2409. RB to John Purchas
As published in The Brownings’ Correspondence, 13, 41.
New Cross, Hatcham,
June 11.  
My dear Sir, 
Very many thanks for your Poems and the kind note that accompanies them: I have been long used to look with great interest to the Cambridge Paper for your contributions—and there are some very delightful pieces in this collection, whatever your modesty may be pleased to say. I shall look with impatience for the new work  I observe announced on the cover of the present.
Ever, my dear Sir, yours much obliged & sincerely,
Address: John Purchas Esqre / Gonville House, / Cambridge.
Publication: None traced.
Manuscript: Armstrong Browning Library and Manuscripts Division, New York Public Library.
1. Year provided by postmark.
2. John Purchas (1823–72), English divine and author, and a regular contributor to The Cambridge Advertiser, had recently published Poems and Ballads, for which RB is thanking him. In this small collection is a three-stanza poem entitled “What Art Thou Dreaming of, Maiden Fair?,” which has an epigraph from A Blot in the ’Scutcheon. A review in Douglas Jerrold’s Shilling Magazine for September 1846 (vol. 4, no. 21, pp. 283–284) called Poems and Ballads “pleasing and carefully executed,” and noted that “the writings of Tennyson and Browning have evidently moulded, probably unconsciously, the form and tone of his compositions. There is a similarity of style and manner to these true poets, without anything like servile imitation, and also, happily for the reader, without any of that decadence into folly which too often characterises the followers of this class of poetry.” Purchas had used lines from EBB’s “Lady Geraldine’s Courtship” as an epigraph to his “Rhymes for the Present Christmas Season” (see letter 2148, note 1).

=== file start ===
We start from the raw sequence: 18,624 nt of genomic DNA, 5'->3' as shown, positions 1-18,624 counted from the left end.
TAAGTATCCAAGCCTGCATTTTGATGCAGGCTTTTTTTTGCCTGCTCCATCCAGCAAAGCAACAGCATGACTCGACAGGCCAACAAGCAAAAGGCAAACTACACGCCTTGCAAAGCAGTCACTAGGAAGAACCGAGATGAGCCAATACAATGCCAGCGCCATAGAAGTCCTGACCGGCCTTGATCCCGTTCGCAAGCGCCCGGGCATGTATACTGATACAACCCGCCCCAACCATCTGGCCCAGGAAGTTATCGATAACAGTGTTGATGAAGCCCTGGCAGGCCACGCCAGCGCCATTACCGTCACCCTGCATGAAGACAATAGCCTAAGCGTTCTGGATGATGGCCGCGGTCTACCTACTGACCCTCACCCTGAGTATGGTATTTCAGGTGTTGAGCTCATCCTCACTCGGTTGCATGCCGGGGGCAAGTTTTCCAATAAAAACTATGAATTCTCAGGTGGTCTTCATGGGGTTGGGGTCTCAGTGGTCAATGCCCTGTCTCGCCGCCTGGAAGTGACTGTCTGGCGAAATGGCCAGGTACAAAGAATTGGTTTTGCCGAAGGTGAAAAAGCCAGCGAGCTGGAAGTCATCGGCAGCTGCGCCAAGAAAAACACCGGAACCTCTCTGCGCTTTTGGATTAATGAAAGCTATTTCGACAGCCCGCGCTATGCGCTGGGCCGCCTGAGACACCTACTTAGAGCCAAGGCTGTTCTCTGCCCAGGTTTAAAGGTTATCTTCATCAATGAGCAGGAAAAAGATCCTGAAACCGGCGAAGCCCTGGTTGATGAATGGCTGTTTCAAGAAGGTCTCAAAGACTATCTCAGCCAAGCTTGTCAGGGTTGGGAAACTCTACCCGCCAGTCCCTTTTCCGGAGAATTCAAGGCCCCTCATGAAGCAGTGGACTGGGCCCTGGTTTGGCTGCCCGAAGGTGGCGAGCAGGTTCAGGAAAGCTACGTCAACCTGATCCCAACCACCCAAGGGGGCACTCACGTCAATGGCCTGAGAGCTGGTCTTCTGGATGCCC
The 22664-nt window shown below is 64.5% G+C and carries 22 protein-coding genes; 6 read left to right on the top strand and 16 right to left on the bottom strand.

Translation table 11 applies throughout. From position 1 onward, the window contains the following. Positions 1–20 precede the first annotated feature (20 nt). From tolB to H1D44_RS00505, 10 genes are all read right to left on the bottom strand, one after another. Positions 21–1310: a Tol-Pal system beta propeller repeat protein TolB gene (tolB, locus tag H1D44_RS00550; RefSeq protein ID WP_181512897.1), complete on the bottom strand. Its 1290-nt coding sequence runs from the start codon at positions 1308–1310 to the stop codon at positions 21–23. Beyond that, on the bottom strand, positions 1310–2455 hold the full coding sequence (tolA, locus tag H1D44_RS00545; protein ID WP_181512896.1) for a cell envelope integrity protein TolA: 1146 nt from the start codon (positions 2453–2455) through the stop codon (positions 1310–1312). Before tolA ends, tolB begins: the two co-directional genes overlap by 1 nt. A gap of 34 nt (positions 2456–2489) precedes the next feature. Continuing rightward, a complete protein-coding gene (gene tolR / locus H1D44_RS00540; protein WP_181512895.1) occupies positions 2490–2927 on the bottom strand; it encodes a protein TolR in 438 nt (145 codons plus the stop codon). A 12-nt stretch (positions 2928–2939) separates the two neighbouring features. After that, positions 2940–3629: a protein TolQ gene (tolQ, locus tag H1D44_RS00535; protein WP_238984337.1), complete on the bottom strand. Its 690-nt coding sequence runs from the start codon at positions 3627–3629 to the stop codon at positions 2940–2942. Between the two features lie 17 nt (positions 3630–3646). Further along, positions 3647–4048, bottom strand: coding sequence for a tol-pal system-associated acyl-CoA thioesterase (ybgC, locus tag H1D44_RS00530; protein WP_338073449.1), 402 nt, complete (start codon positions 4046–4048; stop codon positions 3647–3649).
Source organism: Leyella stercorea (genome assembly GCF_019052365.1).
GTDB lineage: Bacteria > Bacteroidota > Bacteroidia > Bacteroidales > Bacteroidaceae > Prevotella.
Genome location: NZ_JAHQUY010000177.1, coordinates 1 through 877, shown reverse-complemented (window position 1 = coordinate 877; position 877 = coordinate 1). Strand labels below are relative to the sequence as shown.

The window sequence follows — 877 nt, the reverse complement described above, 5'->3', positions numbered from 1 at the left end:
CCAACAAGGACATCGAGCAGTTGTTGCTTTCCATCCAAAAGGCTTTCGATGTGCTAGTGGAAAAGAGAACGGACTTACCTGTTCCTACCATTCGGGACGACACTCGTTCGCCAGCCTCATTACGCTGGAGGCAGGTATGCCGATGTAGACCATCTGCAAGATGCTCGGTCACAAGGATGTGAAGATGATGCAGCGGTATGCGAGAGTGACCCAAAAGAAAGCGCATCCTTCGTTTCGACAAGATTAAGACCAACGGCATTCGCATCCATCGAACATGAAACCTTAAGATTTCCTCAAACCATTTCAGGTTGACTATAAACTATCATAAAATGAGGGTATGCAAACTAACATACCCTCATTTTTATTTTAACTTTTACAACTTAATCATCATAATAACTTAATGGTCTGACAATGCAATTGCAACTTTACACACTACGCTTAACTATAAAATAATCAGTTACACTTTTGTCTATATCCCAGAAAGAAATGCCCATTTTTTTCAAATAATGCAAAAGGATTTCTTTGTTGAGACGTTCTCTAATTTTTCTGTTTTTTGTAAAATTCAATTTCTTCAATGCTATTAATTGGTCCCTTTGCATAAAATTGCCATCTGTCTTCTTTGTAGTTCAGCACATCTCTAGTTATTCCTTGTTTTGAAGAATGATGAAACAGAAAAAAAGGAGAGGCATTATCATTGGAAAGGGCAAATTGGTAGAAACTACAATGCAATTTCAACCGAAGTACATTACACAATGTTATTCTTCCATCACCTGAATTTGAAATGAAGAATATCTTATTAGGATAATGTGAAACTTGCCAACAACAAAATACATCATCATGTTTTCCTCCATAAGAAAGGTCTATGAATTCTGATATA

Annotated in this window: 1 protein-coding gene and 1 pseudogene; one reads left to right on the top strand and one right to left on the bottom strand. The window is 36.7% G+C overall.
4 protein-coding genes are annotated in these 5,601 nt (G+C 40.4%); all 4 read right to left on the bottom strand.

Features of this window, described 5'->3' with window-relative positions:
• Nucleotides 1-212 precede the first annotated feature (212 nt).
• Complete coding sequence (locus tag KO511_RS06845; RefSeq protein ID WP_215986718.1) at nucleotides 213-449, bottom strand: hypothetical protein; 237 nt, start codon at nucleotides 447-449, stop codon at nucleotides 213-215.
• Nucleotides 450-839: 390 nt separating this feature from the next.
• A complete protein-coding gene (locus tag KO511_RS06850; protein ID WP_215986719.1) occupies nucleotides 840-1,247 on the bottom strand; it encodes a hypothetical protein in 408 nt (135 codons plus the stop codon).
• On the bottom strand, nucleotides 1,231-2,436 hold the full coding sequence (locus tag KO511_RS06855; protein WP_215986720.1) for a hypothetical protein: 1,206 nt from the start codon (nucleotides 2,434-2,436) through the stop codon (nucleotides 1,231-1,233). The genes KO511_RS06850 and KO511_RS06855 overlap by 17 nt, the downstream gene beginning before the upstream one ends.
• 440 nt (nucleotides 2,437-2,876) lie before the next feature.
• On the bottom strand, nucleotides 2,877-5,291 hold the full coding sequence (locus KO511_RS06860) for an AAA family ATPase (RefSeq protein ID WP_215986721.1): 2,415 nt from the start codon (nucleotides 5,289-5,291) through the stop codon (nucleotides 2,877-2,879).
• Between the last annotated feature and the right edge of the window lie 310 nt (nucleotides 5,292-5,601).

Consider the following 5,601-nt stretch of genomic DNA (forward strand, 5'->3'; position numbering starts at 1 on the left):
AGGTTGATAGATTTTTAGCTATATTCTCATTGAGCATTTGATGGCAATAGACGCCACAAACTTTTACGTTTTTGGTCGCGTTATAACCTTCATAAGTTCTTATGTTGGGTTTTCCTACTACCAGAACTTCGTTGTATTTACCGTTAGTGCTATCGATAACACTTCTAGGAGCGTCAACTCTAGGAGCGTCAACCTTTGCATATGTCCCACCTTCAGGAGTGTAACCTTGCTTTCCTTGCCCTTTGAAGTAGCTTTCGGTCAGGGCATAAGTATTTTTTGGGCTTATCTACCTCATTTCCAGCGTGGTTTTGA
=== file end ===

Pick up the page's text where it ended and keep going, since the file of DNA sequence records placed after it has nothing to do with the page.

3. An advertisement in Poems and Ballads announced that Purchas was “preparing for publication” a work called “The Greek Theatre, being a series of translations from Æschylus, Sophocles, Euripides, and Aristophanes; Each Drama divided into Scenes, with Stage Directions, Exits, and Entrances.” Apparently the work was never published.